This space is dedicated to my thoughts on Learning & Development, Organizational Health, dispute resolution, eLearning, Leadership & Tech. It includes my own thoughts, as well as posts from my heroes, mentors, and other sources of inspiration. For more info about me, please visit: http://www.matbeecher.com
I recently completed 12 of 12 AWS Cloud Quest scenario/lab-based exercises. It was a lot of fun for me, both from a cloud/technical learning perspective and also from an eLearning design perspective.
I enjoyed the Solutions Center UX/UI so much, that I decided to reverse engineer the experience using Articulate Storyline. It’s still a work in progress, but dang what a fun exercise. I really enjoy trying to re-create work I see online: eLearning, flat graphics, websites, etc. It’s a good way to keep learning, cultivate creativity, and challenge myself to keep trying new things.
For obvious reasons, and to utilize my cloud computing knowledge. I of course decided to host this sample using an AWS S3 Bucket 🙂
Note: I didn’t actually include any technical videos in the video concepts section, but rather a live performance of a friend’s band I live-streamed during the pandemic.
#articulatestoryline #aws #elearningdesign
High-Performing Teams Need Psychological Safety. Here’s How to Create It
by Laura Delizonna
The highest-performing teams have one thing in common: psychological safety — the belief that you won’t be punished when you make a mistake. Studies show that psychological safety allows for moderate risk-taking, speaking your mind, creativity, and…“There’s no team without trust,” says Paul Santagata, Head of Industry at Google. He knows the results of the tech giant’s massive two-year study on team performance, which revealed that the highest-performing teams have one thing in common: psychological safety, the belief that you won’t be punished when you make a mistake. Studies show that psychological safety allows for moderate risk-taking, speaking your mind, creativity, and sticking your neck out without fear of having it cut off — just the types of behavior that lead to market breakthroughs.Ancient evolutionary adaptations explain why psychological safety is both fragile and vital to success in uncertain, interdependent environments. The brain processes a provocation by a boss, competitive coworker, or dismissive subordinate as a life-or-death threat. The amygdala, the alarm bell in the brain, ignites the fight-or-flight response, hijacking higher brain centers. This “act first, think later” brain structure shuts down perspective and analytical reasoning. Quite literally, just when we need it most, we lose our minds. While that fight-or-flight reaction may save us in life-or-death situations, it handicaps the strategic thinking needed in today’s workplace.
Barbara Fredrickson at the University of North Carolina has found that positive emotions like trust, curiosity, confidence, and inspiration broaden the mind and help us build psychological, social, and physical resources. We become more open-minded, resilient, motivated, and persistent when we feel safe. Humor increases, as does solution-finding and divergent thinking — the cognitive process underlying creativity.When the workplace feels challenging but not threatening, teams can sustain the broaden-and-build mode. Oxytocin levels in our brains rise, eliciting trust and trust-making behavior. This is a huge factor in team success, as Santagata attests: “In Google’s fast-paced, highly demanding environment, our success hinges on the ability to take risks and be vulnerable in front of peers.”So how can you increase psychological safety on your own team? Try replicating the steps that Santagata took with his:
1. Approach conflict as a collaborator, not an adversary. We humans hate losing even more than we love winning. A perceived loss triggers attempts to reestablish fairness through competition, criticism, or disengagement, which is a form of workplace-learned helplessness. Santagata knows that true success is a win-win outcome, so when conflicts come up, he avoids triggering a fight-or-flight reaction by asking, “How could we achieve a mutually desirable outcome?”
2. Speak human to human. Underlying every team’s who-did-what confrontation are universal needs such as respect, competence, social status, and autonomy. Recognizing these deeper needs naturally elicits trust and promotes positive language and behaviors. Santagata reminded his team that even in the most contentious negotiations, the other party is just like them and aims to walk away happy. He led them through a reflection called “Just Like Me,” which asks you to consider: This person has beliefs, perspectives, and opinions, just like me. This person has hopes, anxieties, and vulnerabilities, just like me. This person has friends, family, and perhaps children who love them, just like me. This person wants to feel respected, appreciated, and competent, just like me. This person wishes for peace, joy, and happiness, just like me.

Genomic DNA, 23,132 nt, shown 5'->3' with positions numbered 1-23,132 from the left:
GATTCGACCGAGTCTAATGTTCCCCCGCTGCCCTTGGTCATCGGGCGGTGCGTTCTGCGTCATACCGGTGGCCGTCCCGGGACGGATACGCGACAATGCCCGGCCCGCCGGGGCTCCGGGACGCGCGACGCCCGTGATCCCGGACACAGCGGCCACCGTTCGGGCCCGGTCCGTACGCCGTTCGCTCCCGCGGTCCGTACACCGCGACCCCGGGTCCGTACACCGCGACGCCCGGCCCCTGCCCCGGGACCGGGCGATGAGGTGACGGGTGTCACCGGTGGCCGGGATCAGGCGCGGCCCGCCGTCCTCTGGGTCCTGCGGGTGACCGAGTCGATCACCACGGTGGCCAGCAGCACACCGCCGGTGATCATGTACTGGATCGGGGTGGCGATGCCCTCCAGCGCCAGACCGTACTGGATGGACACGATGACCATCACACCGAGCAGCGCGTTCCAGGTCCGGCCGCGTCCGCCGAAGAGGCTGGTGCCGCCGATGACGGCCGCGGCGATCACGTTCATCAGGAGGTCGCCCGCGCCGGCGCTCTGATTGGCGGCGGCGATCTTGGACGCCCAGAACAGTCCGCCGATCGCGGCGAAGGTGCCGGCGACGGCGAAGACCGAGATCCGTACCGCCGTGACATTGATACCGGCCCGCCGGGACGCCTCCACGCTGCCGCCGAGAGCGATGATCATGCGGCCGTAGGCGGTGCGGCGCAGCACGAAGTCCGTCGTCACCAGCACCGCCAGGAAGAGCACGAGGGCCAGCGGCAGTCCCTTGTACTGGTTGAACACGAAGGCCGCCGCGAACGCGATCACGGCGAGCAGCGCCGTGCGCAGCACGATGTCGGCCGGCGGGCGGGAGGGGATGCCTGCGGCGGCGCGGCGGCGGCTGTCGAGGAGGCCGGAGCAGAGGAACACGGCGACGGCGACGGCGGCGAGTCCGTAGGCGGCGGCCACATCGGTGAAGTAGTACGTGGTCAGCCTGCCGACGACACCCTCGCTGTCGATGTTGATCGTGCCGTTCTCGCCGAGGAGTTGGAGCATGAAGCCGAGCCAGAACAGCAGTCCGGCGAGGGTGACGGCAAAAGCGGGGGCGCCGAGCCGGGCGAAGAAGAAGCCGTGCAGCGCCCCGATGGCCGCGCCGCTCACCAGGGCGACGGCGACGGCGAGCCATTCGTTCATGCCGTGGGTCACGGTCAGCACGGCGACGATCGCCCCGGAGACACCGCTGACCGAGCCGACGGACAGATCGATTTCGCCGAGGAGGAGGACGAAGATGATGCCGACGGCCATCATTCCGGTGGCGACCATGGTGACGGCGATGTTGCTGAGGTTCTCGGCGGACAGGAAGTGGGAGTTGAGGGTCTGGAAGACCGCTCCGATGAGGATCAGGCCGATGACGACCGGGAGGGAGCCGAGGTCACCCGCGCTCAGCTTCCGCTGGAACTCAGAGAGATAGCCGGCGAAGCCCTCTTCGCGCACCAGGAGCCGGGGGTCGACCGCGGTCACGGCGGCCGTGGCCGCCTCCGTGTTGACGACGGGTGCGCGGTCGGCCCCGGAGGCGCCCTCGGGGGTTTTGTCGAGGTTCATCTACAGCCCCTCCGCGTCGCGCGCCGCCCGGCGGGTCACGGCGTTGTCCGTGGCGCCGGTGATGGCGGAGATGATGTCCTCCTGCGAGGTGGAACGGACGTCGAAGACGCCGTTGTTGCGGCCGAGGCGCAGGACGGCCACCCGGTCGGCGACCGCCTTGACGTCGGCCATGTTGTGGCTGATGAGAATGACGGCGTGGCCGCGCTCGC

3. Anticipate reactions and plan countermoves. “Thinking through in advance how your audience will react to your messaging helps ensure your content will be heard, versus your audience hearing an attack on their identity or ego,” explains Santagata. Skillfully confront difficult conversations head-on by preparing for likely reactions. For example, you may need to gather concrete evidence to counter defensiveness when discussing hot-button issues. Santagata asks himself, “If I position my point in this manner, what are the possible objections, and how would I respond to those counterarguments?” He says, “Looking at the discussion from this third-party perspective exposes weaknesses in my positions and encourages me to rethink my argument.” Specifically, he asks: What are my main points? What are three ways my listeners are likely to respond? How will I respond to each of those scenarios?
4. Replace blame with curiosity. If team members sense that you’re trying to blame them for something, you become their saber-toothed tiger. John Gottman’s research at the University of Washington shows that blame and criticism reliably escalate conflict, leading to defensiveness and — eventually — to disengagement. The alternative to blame is curiosity. If you believe you already know what the other person is thinking, then you’re not ready to have a conversation. Instead, adopt a learning mindset, knowing you don’t have all the facts. Here’s how: State the problematic behavior or outcome as an observation, and use factual, neutral language. For example, “In the past two months there’s been a noticeable drop in your participation during meetings and progress appears to be slowing on your project.” Engage them in an exploration. For example, “I imagine there are multiple factors at play. Perhaps we could uncover what they are together?” Ask for solutions. The people who are responsible for creating a problem often hold the keys to solving it. That’s why a positive outcome typically depends on their input and buy-in. Ask directly, “What do you think needs to happen here?” Or, “What would be your ideal scenario?” Another question leading to solutions is: “How could I support you?”